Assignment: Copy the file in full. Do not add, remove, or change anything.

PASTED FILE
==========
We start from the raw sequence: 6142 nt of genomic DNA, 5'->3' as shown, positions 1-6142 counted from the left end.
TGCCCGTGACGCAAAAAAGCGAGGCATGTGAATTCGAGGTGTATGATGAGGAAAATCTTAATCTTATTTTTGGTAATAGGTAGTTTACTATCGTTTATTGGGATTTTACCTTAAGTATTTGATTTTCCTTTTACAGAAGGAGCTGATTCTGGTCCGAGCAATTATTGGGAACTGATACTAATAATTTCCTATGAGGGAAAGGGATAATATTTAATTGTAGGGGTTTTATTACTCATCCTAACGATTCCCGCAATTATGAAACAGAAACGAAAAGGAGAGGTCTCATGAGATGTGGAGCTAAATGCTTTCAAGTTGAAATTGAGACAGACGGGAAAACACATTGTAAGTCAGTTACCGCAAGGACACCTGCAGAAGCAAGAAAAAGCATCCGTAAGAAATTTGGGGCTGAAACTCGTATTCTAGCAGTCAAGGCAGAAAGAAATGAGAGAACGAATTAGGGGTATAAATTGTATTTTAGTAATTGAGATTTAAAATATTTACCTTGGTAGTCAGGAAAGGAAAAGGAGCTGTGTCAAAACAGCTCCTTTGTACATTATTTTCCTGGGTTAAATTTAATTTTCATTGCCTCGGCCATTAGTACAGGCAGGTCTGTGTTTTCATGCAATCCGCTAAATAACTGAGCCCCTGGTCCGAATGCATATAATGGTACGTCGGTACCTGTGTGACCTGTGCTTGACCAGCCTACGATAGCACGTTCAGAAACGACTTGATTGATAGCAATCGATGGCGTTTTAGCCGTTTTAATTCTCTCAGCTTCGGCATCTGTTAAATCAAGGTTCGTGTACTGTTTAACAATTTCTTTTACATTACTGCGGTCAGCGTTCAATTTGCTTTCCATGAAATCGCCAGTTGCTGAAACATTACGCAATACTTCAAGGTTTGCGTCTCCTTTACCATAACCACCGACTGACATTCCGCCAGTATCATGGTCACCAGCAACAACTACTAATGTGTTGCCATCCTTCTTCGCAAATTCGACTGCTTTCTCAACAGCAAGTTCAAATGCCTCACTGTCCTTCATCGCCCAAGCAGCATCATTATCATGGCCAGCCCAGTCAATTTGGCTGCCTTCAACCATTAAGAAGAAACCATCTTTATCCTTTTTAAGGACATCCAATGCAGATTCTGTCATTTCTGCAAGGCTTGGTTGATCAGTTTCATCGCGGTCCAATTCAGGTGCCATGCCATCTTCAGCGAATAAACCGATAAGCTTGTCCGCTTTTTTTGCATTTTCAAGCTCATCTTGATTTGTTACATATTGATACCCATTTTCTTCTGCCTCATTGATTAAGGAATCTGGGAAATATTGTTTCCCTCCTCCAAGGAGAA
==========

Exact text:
We start from the raw sequence: 6142 nt of genomic DNA, 5'->3' as shown, positions 1-6142 counted from the left end.
TGCCCGTGACGCAAAAAAGCGAGGCATGTGAATTCGAGGTGTATGATGAGGAAAATCTTAATCTTATTTTTGGTAATAGGTAGTTTACTATCGTTTATTGGGATTTTACCTTAAGTATTTGATTTTCCTTTTACAGAAGGAGCTGATTCTGGTCCGAGCAATTATTGGGAACTGATACTAATAATTTCCTATGAGGGAAAGGGATAATATTTAATTGTAGGGGTTTTATTACTCATCCTAACGATTCCCGCAATTATGAAACAGAAACGAAAAGGAGAGGTCTCATGAGATGTGGAGCTAAATGCTTTCAAGTTGAAATTGAGACAGACGGGAAAACACATTGTAAGTCAGTTACCGCAAGGACACCTGCAGAAGCAAGAAAAAGCATCCGTAAGAAATTTGGGGCTGAAACTCGTATTCTAGCAGTCAAGGCAGAAAGAAATGAGAGAACGAATTAGGGGTATAAATTGTATTTTAGTAATTGAGATTTAAAATATTTACCTTGGTAGTCAGGAAAGGAAAAGGAGCTGTGTCAAAACAGCTCCTTTGTACATTATTTTCCTGGGTTAAATTTAATTTTCATTGCCTCGGCCATTAGTACAGGCAGGTCTGTGTTTTCATGCAATCCGCTAAATAACTGAGCCCCTGGTCCGAATGCATATAATGGTACGTCGGTACCTGTGTGACCTGTGCTTGACCAGCCTACGATAGCACGTTCAGAAACGACTTGATTGATAGCAATCGATGGCGTTTTAGCCGTTTTAATTCTCTCAGCTTCGGCATCTGTTAAATCAAGGTTCGTGTACTGTTTAACAATTTCTTTTACATTACTGCGGTCAGCGTTCAATTTGCTTTCCATGAAATCGCCAGTTGCTGAAACATTACGCAATACTTCAAGGTTTGCGTCTCCTTTACCATAACCACCGACTGACATTCCGCCAGTATCATGGTCACCAGCAACAACTACTAATGTGTTGCCATCCTTCTTCGCAAATTCGACTGCTTTCTCAACAGCAAGTTCAAATGCCTCACTGTCCTTCATCGCCCAAGCAGCATCATTATCATGGCCAGCCCAGTCAATTTGGCTGCCTTCAACCATTAAGAAGAAACCATCTTTATCCTTTTTAAGGACATCCAATGCAGATTCTGTCATTTCTGCAAGGCTTGGTTGATCAGTTTCATCGCGGTCCAATTCAGGTGCCATGCCATCTTCAGCGAATAAACCGATAAGCTTGTCCGCTTTTTTTGCATTTTCAAGCTCATCTTGATTTGTTACATATTGATACCCATTTTCTTCTGCCTCATTGATTAAGGAATCTGGGAAATATTGTTTCCCTCCTCCAAGGAGAA